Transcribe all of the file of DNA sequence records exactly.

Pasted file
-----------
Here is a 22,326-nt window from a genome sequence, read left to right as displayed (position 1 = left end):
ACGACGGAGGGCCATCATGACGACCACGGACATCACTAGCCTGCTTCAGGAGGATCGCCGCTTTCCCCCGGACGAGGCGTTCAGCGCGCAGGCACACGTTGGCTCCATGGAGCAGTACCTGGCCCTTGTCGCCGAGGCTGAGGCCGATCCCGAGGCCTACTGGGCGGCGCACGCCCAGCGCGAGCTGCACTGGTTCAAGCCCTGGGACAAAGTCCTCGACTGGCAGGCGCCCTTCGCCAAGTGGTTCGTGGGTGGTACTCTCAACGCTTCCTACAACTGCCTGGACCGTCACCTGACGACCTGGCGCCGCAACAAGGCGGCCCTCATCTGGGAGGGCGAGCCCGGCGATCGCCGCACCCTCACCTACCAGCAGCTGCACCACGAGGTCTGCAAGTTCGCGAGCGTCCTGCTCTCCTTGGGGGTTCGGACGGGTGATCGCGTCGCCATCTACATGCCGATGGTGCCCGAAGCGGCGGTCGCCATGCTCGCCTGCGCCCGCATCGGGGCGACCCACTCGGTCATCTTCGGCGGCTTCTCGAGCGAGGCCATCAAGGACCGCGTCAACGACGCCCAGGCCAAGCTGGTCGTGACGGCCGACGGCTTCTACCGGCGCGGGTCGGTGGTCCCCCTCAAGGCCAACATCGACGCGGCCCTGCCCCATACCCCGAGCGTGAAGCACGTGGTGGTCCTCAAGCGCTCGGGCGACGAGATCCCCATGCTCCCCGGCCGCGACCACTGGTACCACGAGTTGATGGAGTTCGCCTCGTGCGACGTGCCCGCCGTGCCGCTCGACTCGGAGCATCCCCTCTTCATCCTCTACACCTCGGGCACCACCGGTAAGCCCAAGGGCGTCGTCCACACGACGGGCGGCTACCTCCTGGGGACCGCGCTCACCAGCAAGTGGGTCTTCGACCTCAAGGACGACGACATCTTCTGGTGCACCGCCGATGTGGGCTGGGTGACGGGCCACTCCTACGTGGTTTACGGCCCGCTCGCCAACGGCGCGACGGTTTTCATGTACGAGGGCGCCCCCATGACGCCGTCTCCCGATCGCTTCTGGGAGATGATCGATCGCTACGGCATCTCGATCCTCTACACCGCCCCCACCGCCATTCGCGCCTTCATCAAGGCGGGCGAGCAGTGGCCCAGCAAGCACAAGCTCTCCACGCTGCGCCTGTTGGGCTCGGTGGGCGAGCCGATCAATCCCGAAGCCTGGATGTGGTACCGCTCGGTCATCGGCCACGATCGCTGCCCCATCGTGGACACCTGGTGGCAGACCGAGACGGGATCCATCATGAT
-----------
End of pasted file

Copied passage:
Here is a 22,326-nt window from a genome sequence, read left to right as displayed (position 1 = left end):
ACGACGGAGGGCCATCATGACGACCACGGACATCACTAGCCTGCTTCAGGAGGATCGCCGCTTTCCCCCGGACGAGGCGTTCAGCGCGCAGGCACACGTTGGCTCCATGGAGCAGTACCTGGCCCTTGTCGCCGAGGCTGAGGCCGATCCCGAGGCCTACTGGGCGGCGCACGCCCAGCGCGAGCTGCACTGGTTCAAGCCCTGGGACAAAGTCCTCGACTGGCAGGCGCCCTTCGCCAAGTGGTTCGTGGGTGGTACTCTCAACGCTTCCTACAACTGCCTGGACCGTCACCTGACGACCTGGCGCCGCAACAAGGCGGCCCTCATCTGGGAGGGCGAGCCCGGCGATCGCCGCACCCTCACCTACCAGCAGCTGCACCACGAGGTCTGCAAGTTCGCGAGCGTCCTGCTCTCCTTGGGGGTTCGGACGGGTGATCGCGTCGCCATCTACATGCCGATGGTGCCCGAAGCGGCGGTCGCCATGCTCGCCTGCGCCCGCATCGGGGCGACCCACTCGGTCATCTTCGGCGGCTTCTCGAGCGAGGCCATCAAGGACCGCGTCAACGACGCCCAGGCCAAGCTGGTCGTGACGGCCGACGGCTTCTACCGGCGCGGGTCGGTGGTCCCCCTCAAGGCCAACATCGACGCGGCCCTGCCCCATACCCCGAGCGTGAAGCACGTGGTGGTCCTCAAGCGCTCGGGCGACGAGATCCCCATGCTCCCCGGCCGCGACCACTGGTACCACGAGTTGATGGAGTTCGCCTCGTGCGACGTGCCCGCCGTGCCGCTCGACTCGGAGCATCCCCTCTTCATCCTCTACACCTCGGGCACCACCGGTAAGCCCAAGGGCGTCGTCCACACGACGGGCGGCTACCTCCTGGGGACCGCGCTCACCAGCAAGTGGGTCTTCGACCTCAAGGACGACGACATCTTCTGGTGCACCGCCGATGTGGGCTGGGTGACGGGCCACTCCTACGTGGTTTACGGCCCGCTCGCCAACGGCGCGACGGTTTTCATGTACGAGGGCGCCCCCATGACGCCGTCTCCCGATCGCTTCTGGGAGATGATCGATCGCTACGGCATCTCGATCCTCTACACCGCCCCCACCGCCATTCGCGCCTTCATCAAGGCGGGCGAGCAGTGGCCCAGCAAGCACAAGCTCTCCACGCTGCGCCTGTTGGGCTCGGTGGGCGAGCCGATCAATCCCGAAGCCTGGATGTGGTACCGCTCGGTCATCGGCCACGATCGCTGCCCCATCGTGGACACCTGGTGGCAGACCGAGACGGGATCCATCATGAT